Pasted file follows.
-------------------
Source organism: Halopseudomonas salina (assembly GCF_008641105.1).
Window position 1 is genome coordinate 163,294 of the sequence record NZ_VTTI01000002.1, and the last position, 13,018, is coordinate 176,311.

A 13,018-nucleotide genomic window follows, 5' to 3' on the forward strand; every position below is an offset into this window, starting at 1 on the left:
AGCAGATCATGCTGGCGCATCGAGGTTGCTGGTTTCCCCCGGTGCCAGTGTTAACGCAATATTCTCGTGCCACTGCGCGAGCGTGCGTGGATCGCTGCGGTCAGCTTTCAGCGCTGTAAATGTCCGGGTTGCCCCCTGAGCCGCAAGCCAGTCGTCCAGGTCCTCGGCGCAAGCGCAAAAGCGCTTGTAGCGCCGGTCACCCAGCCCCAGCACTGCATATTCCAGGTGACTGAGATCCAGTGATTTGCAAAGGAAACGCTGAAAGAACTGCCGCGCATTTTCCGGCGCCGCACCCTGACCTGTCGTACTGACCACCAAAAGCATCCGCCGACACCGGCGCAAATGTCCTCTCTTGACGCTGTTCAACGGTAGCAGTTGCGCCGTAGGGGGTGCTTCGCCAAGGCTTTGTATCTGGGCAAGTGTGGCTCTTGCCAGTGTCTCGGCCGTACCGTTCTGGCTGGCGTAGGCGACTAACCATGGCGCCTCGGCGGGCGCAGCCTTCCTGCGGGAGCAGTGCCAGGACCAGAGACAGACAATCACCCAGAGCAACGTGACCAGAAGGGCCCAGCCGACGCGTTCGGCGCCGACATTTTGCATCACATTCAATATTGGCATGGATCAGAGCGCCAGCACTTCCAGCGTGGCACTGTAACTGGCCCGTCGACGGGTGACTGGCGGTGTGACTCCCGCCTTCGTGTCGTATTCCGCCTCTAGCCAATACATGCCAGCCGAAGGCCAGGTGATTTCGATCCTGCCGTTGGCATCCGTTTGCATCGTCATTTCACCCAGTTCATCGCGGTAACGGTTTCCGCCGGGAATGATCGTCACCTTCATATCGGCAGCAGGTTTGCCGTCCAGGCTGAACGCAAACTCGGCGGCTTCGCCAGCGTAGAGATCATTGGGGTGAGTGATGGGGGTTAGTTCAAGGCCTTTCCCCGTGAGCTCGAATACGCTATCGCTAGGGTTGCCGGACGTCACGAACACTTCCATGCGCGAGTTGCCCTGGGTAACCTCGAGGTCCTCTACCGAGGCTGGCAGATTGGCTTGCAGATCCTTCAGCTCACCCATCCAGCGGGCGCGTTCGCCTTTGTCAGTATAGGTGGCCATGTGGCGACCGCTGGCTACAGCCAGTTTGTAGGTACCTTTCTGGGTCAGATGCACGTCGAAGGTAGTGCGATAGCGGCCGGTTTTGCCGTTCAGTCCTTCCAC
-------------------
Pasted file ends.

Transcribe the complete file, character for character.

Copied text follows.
Source organism: Halopseudomonas salina (assembly GCF_008641105.1).
Window position 1 is genome coordinate 163,294 of the sequence record NZ_VTTI01000002.1, and the last position, 13,018, is coordinate 176,311.

A 13,018-nucleotide genomic window follows, 5' to 3' on the forward strand; every position below is an offset into this window, starting at 1 on the left:
AGCAGATCATGCTGGCGCATCGAGGTTGCTGGTTTCCCCCGGTGCCAGTGTTAACGCAATATTCTCGTGCCACTGCGCGAGCGTGCGTGGATCGCTGCGGTCAGCTTTCAGCGCTGTAAATGTCCGGGTTGCCCCCTGAGCCGCAAGCCAGTCGTCCAGGTCCTCGGCGCAAGCGCAAAAGCGCTTGTAGCGCCGGTCACCCAGCCCCAGCACTGCATATTCCAGGTGACTGAGATCCAGTGATTTGCAAAGGAAACGCTGAAAGAACTGCCGCGCATTTTCCGGCGCCGCACCCTGACCTGTCGTACTGACCACCAAAAGCATCCGCCGACACCGGCGCAAATGTCCTCTCTTGACGCTGTTCAACGGTAGCAGTTGCGCCGTAGGGGGTGCTTCGCCAAGGCTTTGTATCTGGGCAAGTGTGGCTCTTGCCAGTGTCTCGGCCGTACCGTTCTGGCTGGCGTAGGCGACTAACCATGGCGCCTCGGCGGGCGCAGCCTTCCTGCGGGAGCAGTGCCAGGACCAGAGACAGACAATCACCCAGAGCAACGTGACCAGAAGGGCCCAGCCGACGCGTTCGGCGCCGACATTTTGCATCACATTCAATATTGGCATGGATCAGAGCGCCAGCACTTCCAGCGTGGCACTGTAACTGGCCCGTCGACGGGTGACTGGCGGTGTGACTCCCGCCTTCGTGTCGTATTCCGCCTCTAGCCAATACATGCCAGCCGAAGGCCAGGTGATTTCGATCCTGCCGTTGGCATCCGTTTGCATCGTCATTTCACCCAGTTCATCGCGGTAACGGTTTCCGCCGGGAATGATCGTCACCTTCATATCGGCAGCAGGTTTGCCGTCCAGGCTGAACGCAAACTCGGCGGCTTCGCCAGCGTAGAGATCATTGGGGTGAGTGATGGGGGTTAGTTCAAGGCCTTTCCCCGTGAGCTCGAATACGCTATCGCTAGGGTTGCCGGACGTCACGAACACTTCCATGCGCGAGTTGCCCTGGGTAACCTCGAGGTCCTCTACCGAGGCTGGCAGATTGGCTTGCAGATCCTTCAGCTCACCCATCCAGCGGGCGCGTTCGCCTTTGTCAGTATAGGTGGCCATGTGGCGACCGCTGGCTACAGCCAGTTTGTAGGTACCTTTCTGGGTCAGATGCACGTCGAAGGTAGTGCGATAGCGGCCGGTTTTGCCGTTCAGTCCTTCCAC